As of this writing, the NYSE has fallen, in a week, nearly halfway from it’s high of the last year to the low, and there’s fears that it may not stop soon. Losses of 2-3% a day on the TSX, NYSE and S&P 500 are beginning to add up. This comes on the heels of Standard and Poors downgrading the American national debt from triple-A (the highest rating) to AA, as well as the ongoing European debt crisis.

Obama plans to go on the news at 1pm to talk about the economy and Afghanistan. The EU has already begun buying bonds to attempt to stave off crisis, and the G7 announced last night that it’s ready to “pump liquidity into markets” and do “whatever is necessary” to “maintain stability”. It’s beginning to look a lot like 2008 all over again, and though a cataclysmic crash may not come today or tomorrow, the past week’s chaos only goes to show how close one could be.

The emerging crisis is spurring more than a little bit of discord amongst the ruling classes. Many are attacking S&P for their downgrade of America’s credit rating (and now a wide range of others). Others, though, are pointing out the unbelievably embarrassing debt-ceiling debate the other week as evidence that it was justified. Some have even called it “the Tea Party downgrade”. European nations are turning on each other over the issue of bailing out poorer economies and putting Germany at odds with the poorer nations over debt repayment. Bank of America is sinking like a rock, and Obama’s on any time now. Can he turn this around? And if so, for how long?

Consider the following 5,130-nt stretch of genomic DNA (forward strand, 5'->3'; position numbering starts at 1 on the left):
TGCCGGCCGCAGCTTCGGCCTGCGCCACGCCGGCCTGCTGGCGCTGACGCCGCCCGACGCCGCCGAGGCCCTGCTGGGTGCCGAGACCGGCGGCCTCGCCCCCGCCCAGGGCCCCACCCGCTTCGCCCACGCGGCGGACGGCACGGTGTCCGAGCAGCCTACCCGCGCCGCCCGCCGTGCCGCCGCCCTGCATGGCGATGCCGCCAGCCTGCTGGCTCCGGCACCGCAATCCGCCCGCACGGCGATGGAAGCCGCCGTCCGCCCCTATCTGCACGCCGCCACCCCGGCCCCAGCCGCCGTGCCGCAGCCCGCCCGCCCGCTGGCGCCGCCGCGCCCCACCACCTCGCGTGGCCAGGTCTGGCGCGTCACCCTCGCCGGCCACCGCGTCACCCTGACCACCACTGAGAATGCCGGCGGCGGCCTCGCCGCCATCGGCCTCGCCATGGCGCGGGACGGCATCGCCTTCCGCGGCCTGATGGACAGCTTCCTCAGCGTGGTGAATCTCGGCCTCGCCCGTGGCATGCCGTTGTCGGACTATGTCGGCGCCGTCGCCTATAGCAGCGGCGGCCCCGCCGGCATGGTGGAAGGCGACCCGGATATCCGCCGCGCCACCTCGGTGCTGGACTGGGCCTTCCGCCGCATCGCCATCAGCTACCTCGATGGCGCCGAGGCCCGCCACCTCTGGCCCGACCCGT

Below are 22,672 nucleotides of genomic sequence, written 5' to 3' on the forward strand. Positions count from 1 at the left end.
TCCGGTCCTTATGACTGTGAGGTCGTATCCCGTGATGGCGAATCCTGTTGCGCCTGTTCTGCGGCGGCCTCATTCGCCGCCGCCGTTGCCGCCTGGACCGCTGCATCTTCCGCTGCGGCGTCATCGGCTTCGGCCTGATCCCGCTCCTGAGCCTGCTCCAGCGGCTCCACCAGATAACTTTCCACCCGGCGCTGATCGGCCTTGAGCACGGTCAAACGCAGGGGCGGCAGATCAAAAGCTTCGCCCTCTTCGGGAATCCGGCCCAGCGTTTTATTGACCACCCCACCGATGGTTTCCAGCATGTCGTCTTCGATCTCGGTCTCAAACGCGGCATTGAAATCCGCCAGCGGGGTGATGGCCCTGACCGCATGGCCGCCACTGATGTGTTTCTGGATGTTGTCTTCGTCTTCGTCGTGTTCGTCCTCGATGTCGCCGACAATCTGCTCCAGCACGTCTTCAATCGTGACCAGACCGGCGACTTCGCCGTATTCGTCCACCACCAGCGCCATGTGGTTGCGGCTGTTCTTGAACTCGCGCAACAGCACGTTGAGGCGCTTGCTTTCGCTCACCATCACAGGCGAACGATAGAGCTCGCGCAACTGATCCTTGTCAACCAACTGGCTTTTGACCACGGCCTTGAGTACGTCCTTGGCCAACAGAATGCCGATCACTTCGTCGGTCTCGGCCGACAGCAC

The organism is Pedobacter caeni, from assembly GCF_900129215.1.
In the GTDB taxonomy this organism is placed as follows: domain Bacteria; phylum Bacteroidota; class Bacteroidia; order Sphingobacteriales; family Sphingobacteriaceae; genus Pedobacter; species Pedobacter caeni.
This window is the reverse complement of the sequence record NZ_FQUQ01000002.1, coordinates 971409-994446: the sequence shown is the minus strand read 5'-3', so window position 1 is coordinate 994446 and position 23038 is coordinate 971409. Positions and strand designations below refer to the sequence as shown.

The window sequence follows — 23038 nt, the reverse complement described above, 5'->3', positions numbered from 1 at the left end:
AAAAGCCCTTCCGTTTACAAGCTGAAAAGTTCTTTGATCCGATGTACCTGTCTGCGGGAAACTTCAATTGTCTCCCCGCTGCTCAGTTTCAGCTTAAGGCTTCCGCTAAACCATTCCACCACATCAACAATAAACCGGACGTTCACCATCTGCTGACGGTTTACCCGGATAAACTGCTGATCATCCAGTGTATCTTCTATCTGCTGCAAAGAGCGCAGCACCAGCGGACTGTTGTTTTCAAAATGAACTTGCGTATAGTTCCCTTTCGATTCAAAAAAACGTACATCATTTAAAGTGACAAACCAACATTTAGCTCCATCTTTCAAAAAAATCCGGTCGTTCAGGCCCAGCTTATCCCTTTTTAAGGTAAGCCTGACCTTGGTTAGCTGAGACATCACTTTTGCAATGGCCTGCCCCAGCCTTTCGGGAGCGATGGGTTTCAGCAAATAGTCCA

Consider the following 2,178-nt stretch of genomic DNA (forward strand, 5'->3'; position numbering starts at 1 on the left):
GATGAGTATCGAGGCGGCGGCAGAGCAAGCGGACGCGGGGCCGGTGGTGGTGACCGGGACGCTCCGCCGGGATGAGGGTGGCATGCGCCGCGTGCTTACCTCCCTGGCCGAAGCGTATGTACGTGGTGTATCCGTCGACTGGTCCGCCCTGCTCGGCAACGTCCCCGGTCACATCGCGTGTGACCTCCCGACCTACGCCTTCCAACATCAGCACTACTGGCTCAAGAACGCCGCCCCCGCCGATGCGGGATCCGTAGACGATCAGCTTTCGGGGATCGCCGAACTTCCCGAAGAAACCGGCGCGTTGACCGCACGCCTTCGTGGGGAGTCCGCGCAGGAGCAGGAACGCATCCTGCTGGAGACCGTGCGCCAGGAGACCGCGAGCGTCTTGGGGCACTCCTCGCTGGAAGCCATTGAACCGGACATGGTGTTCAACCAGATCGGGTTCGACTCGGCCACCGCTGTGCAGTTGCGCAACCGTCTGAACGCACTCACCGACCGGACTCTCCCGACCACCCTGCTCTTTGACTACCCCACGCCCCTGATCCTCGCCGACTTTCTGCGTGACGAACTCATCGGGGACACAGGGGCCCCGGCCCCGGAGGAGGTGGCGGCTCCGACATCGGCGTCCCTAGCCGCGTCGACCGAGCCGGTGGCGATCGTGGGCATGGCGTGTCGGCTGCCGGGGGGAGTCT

Update: Obama finally came on, nearly an hour late (boosting markets slightly from their hour he was MIA). His speech could be defined, in precise economic terms, as “drivel”, making claims such as “the markets still believe we’re AAA” and “our problems are immediately solvable, and we know what we need to do to solve them”. Bold words for a man talking while the NASDAQ is down over a hundred points, and the NYSE well over three hundred down. The market has resumed dropping since.

Update 2: Markets are now closed, having suffered fairly steady losses through the day. Obama’s speech was widely received exactly like above, and did nothing to stop the crash. Markets dropped 4-7% in New York, Toronto and London, leaving many wondering how tomorrow will play out. Remember it’s only an hour or so now before Asian markets start opening, and after they close; Europe. By the time we wake up tomorrow morning, this situation may have gone a long way towards getting better – or worse.